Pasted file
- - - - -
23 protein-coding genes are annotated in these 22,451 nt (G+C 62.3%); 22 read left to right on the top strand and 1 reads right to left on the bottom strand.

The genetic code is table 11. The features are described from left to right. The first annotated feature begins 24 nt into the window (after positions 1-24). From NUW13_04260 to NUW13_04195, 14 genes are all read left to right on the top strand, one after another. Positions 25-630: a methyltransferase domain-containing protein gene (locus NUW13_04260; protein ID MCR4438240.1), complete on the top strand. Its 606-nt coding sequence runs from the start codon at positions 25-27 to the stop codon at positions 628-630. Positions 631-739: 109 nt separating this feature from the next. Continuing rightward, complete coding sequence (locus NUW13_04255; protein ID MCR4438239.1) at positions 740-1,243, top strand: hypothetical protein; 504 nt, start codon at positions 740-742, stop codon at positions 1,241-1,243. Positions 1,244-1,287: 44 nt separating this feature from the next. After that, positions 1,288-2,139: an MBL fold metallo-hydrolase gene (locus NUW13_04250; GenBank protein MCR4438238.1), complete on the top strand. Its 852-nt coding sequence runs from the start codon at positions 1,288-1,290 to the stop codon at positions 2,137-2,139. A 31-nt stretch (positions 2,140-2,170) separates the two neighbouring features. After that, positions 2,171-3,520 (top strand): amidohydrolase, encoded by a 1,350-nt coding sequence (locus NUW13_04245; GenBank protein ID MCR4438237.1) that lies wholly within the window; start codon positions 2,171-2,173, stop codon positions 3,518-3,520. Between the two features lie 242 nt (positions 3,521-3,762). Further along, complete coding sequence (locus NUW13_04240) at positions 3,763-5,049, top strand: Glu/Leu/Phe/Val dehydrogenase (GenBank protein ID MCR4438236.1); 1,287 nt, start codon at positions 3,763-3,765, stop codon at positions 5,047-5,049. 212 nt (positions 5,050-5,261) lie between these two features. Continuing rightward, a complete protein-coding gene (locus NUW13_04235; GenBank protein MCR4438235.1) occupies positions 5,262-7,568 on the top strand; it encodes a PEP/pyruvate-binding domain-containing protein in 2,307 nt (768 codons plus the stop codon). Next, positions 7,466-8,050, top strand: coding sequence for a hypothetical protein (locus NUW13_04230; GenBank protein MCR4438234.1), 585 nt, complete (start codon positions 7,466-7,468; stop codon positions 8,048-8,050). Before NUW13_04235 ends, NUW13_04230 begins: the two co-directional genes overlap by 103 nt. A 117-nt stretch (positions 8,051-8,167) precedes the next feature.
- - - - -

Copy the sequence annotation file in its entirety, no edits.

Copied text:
23 protein-coding genes are annotated in these 22,451 nt (G+C 62.3%); 22 read left to right on the top strand and 1 reads right to left on the bottom strand.

The genetic code is table 11. The features are described from left to right. The first annotated feature begins 24 nt into the window (after positions 1-24). From NUW13_04260 to NUW13_04195, 14 genes are all read left to right on the top strand, one after another. Positions 25-630: a methyltransferase domain-containing protein gene (locus NUW13_04260; protein ID MCR4438240.1), complete on the top strand. Its 606-nt coding sequence runs from the start codon at positions 25-27 to the stop codon at positions 628-630. Positions 631-739: 109 nt separating this feature from the next. Continuing rightward, complete coding sequence (locus NUW13_04255; protein ID MCR4438239.1) at positions 740-1,243, top strand: hypothetical protein; 504 nt, start codon at positions 740-742, stop codon at positions 1,241-1,243. Positions 1,244-1,287: 44 nt separating this feature from the next. After that, positions 1,288-2,139: an MBL fold metallo-hydrolase gene (locus NUW13_04250; GenBank protein MCR4438238.1), complete on the top strand. Its 852-nt coding sequence runs from the start codon at positions 1,288-1,290 to the stop codon at positions 2,137-2,139. A 31-nt stretch (positions 2,140-2,170) separates the two neighbouring features. After that, positions 2,171-3,520 (top strand): amidohydrolase, encoded by a 1,350-nt coding sequence (locus NUW13_04245; GenBank protein ID MCR4438237.1) that lies wholly within the window; start codon positions 2,171-2,173, stop codon positions 3,518-3,520. Between the two features lie 242 nt (positions 3,521-3,762). Further along, complete coding sequence (locus NUW13_04240) at positions 3,763-5,049, top strand: Glu/Leu/Phe/Val dehydrogenase (GenBank protein ID MCR4438236.1); 1,287 nt, start codon at positions 3,763-3,765, stop codon at positions 5,047-5,049. 212 nt (positions 5,050-5,261) lie between these two features. Continuing rightward, a complete protein-coding gene (locus NUW13_04235; GenBank protein MCR4438235.1) occupies positions 5,262-7,568 on the top strand; it encodes a PEP/pyruvate-binding domain-containing protein in 2,307 nt (768 codons plus the stop codon). Next, positions 7,466-8,050, top strand: coding sequence for a hypothetical protein (locus NUW13_04230; GenBank protein MCR4438234.1), 585 nt, complete (start codon positions 7,466-7,468; stop codon positions 8,048-8,050). Before NUW13_04235 ends, NUW13_04230 begins: the two co-directional genes overlap by 103 nt. A 117-nt stretch (positions 8,051-8,167) precedes the next feature.